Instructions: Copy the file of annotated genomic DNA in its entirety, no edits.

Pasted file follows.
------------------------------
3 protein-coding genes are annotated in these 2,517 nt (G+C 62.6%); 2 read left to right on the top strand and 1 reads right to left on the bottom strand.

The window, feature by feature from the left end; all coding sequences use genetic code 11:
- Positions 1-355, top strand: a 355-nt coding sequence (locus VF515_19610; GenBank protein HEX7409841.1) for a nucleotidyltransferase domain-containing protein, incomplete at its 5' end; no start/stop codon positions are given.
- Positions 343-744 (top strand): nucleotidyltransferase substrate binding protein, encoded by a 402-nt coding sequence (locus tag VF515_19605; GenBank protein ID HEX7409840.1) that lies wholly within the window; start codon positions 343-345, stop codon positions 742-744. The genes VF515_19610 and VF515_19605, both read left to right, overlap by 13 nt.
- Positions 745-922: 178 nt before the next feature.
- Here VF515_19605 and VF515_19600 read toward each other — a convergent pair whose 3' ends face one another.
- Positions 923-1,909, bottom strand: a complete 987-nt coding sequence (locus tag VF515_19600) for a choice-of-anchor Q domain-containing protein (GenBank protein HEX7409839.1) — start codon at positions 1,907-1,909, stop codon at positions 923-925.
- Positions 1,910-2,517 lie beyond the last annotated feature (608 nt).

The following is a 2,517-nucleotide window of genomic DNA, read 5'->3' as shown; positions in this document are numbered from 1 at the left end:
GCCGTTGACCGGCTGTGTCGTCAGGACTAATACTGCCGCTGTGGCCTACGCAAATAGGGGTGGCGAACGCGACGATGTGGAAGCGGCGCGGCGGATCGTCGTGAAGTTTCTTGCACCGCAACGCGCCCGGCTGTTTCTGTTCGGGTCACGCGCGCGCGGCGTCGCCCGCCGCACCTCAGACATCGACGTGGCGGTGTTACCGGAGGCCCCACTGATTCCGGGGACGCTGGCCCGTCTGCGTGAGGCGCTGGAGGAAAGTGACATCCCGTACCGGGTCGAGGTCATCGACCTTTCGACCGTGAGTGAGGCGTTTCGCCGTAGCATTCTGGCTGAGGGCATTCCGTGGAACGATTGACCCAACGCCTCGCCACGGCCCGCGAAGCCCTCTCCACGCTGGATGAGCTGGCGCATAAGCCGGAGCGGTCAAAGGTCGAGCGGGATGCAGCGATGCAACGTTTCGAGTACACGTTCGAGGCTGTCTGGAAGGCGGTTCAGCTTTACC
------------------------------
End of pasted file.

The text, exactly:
3 protein-coding genes are annotated in these 2,517 nt (G+C 62.6%); 2 read left to right on the top strand and 1 reads right to left on the bottom strand.

The window, feature by feature from the left end; all coding sequences use genetic code 11:
- Positions 1-355, top strand: a 355-nt coding sequence (locus VF515_19610; GenBank protein HEX7409841.1) for a nucleotidyltransferase domain-containing protein, incomplete at its 5' end; no start/stop codon positions are given.
- Positions 343-744 (top strand): nucleotidyltransferase substrate binding protein, encoded by a 402-nt coding sequence (locus tag VF515_19605; GenBank protein ID HEX7409840.1) that lies wholly within the window; start codon positions 343-345, stop codon positions 742-744. The genes VF515_19610 and VF515_19605, both read left to right, overlap by 13 nt.
- Positions 745-922: 178 nt before the next feature.
- Here VF515_19605 and VF515_19600 read toward each other — a convergent pair whose 3' ends face one another.
- Positions 923-1,909, bottom strand: a complete 987-nt coding sequence (locus tag VF515_19600) for a choice-of-anchor Q domain-containing protein (GenBank protein HEX7409839.1) — start codon at positions 1,907-1,909, stop codon at positions 923-925.
- Positions 1,910-2,517 lie beyond the last annotated feature (608 nt).

The following is a 2,517-nucleotide window of genomic DNA, read 5'->3' as shown; positions in this document are numbered from 1 at the left end:
GCCGTTGACCGGCTGTGTCGTCAGGACTAATACTGCCGCTGTGGCCTACGCAAATAGGGGTGGCGAACGCGACGATGTGGAAGCGGCGCGGCGGATCGTCGTGAAGTTTCTTGCACCGCAACGCGCCCGGCTGTTTCTGTTCGGGTCACGCGCGCGCGGCGTCGCCCGCCGCACCTCAGACATCGACGTGGCGGTGTTACCGGAGGCCCCACTGATTCCGGGGACGCTGGCCCGTCTGCGTGAGGCGCTGGAGGAAAGTGACATCCCGTACCGGGTCGAGGTCATCGACCTTTCGACCGTGAGTGAGGCGTTTCGCCGTAGCATTCTGGCTGAGGGCATTCCGTGGAACGATTGACCCAACGCCTCGCCACGGCCCGCGAAGCCCTCTCCACGCTGGATGAGCTGGCGCATAAGCCGGAGCGGTCAAAGGTCGAGCGGGATGCAGCGATGCAACGTTTCGAGTACACGTTCGAGGCTGTCTGGAAGGCGGTTCAGCTTTACC